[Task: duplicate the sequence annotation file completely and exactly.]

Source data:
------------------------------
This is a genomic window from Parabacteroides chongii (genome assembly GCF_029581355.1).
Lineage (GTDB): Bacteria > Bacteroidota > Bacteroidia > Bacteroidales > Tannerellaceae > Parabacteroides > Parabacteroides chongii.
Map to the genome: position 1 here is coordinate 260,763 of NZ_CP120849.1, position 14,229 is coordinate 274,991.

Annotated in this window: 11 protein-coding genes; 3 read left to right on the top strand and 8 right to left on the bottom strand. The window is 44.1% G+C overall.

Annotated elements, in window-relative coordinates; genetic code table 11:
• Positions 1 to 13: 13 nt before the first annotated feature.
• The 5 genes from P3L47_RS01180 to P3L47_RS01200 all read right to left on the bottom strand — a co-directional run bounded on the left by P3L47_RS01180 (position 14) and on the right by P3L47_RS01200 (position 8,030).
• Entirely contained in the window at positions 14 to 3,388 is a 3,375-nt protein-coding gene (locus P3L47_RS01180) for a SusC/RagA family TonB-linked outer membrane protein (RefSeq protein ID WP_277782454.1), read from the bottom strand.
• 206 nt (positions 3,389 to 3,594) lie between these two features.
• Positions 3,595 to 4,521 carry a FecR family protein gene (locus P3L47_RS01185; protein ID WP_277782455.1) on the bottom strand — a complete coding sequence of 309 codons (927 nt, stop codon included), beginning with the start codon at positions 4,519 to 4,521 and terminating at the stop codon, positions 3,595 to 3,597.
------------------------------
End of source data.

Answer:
This is a genomic window from Parabacteroides chongii (genome assembly GCF_029581355.1).
Lineage (GTDB): Bacteria > Bacteroidota > Bacteroidia > Bacteroidales > Tannerellaceae > Parabacteroides > Parabacteroides chongii.
Map to the genome: position 1 here is coordinate 260,763 of NZ_CP120849.1, position 14,229 is coordinate 274,991.

Annotated in this window: 11 protein-coding genes; 3 read left to right on the top strand and 8 right to left on the bottom strand. The window is 44.1% G+C overall.

Annotated elements, in window-relative coordinates; genetic code table 11:
• Positions 1 to 13: 13 nt before the first annotated feature.
• The 5 genes from P3L47_RS01180 to P3L47_RS01200 all read right to left on the bottom strand — a co-directional run bounded on the left by P3L47_RS01180 (position 14) and on the right by P3L47_RS01200 (position 8,030).
• Entirely contained in the window at positions 14 to 3,388 is a 3,375-nt protein-coding gene (locus P3L47_RS01180) for a SusC/RagA family TonB-linked outer membrane protein (RefSeq protein ID WP_277782454.1), read from the bottom strand.
• 206 nt (positions 3,389 to 3,594) lie between these two features.
• Positions 3,595 to 4,521 carry a FecR family protein gene (locus P3L47_RS01185; protein ID WP_277782455.1) on the bottom strand — a complete coding sequence of 309 codons (927 nt, stop codon included), beginning with the start codon at positions 4,519 to 4,521 and terminating at the stop codon, positions 3,595 to 3,597.